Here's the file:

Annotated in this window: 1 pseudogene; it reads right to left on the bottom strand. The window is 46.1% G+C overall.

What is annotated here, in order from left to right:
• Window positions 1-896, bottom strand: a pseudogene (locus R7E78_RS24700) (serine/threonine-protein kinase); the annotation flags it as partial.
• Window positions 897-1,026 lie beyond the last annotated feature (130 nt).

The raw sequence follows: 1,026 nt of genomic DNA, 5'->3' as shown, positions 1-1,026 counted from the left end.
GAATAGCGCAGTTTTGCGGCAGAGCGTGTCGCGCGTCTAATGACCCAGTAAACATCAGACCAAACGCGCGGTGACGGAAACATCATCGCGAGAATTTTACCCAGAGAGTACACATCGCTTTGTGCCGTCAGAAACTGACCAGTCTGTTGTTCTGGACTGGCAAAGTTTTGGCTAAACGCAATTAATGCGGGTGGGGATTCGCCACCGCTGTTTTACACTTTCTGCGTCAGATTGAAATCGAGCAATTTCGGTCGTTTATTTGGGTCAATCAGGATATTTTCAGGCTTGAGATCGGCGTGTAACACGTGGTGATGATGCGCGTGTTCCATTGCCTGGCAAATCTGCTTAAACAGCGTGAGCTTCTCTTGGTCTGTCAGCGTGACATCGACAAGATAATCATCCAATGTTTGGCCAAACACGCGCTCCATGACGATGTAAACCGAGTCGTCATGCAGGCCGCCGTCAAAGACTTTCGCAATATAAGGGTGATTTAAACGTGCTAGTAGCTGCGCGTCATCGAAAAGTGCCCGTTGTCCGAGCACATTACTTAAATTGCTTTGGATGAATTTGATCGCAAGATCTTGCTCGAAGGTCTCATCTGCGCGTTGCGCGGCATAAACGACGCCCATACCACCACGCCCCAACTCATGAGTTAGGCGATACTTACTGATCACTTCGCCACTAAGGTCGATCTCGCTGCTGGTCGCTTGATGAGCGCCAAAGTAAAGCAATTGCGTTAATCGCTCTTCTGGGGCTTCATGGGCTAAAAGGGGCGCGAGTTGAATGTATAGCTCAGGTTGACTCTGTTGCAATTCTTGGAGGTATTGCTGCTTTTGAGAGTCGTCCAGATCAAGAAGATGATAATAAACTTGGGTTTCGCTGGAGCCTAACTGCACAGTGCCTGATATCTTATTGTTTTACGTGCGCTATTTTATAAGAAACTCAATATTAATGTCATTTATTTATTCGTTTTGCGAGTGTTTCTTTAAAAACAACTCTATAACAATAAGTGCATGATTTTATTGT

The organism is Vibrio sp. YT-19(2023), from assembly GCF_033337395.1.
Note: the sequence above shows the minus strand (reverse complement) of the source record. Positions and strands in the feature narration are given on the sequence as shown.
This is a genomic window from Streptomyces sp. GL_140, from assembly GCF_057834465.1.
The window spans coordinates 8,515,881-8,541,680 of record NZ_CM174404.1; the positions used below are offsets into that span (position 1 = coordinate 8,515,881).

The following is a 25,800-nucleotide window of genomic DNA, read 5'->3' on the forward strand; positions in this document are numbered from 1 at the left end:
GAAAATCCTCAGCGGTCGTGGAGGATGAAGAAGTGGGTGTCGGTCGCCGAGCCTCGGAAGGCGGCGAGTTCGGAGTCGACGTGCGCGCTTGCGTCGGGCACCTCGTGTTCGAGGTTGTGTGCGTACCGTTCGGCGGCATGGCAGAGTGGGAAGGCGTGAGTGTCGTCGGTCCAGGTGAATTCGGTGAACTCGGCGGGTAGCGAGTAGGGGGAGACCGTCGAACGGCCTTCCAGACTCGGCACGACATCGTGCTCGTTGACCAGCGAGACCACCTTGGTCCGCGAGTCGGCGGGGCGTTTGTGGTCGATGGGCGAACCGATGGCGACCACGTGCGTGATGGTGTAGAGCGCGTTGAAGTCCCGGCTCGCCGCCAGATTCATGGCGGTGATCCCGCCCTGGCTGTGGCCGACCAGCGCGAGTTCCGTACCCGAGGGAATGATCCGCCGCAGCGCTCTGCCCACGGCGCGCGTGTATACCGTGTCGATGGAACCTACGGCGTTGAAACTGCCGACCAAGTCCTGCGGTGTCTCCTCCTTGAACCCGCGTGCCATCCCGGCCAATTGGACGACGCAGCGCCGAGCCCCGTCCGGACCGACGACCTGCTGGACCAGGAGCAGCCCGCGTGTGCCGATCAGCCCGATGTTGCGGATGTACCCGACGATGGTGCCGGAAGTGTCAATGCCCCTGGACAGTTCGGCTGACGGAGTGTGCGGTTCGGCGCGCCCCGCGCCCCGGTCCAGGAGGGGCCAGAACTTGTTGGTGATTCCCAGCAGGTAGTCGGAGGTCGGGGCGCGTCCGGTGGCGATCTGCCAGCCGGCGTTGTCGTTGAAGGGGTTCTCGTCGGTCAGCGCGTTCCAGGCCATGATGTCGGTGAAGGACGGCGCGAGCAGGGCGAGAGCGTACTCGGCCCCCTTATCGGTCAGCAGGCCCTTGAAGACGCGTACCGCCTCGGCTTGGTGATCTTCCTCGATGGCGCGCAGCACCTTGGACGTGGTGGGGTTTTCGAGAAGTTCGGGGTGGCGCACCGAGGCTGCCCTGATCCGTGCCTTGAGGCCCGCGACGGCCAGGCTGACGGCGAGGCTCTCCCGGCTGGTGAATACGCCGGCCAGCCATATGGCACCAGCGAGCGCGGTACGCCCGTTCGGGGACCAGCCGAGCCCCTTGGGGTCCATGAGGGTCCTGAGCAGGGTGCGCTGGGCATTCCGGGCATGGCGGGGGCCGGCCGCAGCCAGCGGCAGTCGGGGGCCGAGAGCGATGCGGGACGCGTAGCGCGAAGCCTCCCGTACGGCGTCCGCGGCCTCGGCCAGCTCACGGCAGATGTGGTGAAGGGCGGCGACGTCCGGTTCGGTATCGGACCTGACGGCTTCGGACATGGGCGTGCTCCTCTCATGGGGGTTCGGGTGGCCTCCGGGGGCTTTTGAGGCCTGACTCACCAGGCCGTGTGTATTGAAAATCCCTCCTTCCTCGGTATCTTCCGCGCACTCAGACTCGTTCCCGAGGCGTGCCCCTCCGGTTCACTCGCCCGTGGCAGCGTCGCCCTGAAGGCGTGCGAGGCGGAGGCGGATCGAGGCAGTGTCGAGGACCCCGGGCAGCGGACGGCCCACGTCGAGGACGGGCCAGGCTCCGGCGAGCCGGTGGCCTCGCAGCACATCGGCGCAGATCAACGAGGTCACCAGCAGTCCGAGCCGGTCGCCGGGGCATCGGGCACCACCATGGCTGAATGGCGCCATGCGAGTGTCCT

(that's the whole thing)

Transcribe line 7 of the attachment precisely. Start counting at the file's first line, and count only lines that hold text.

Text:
The organism is Vibrio sp. YT-19(2023), from assembly GCF_033337395.1.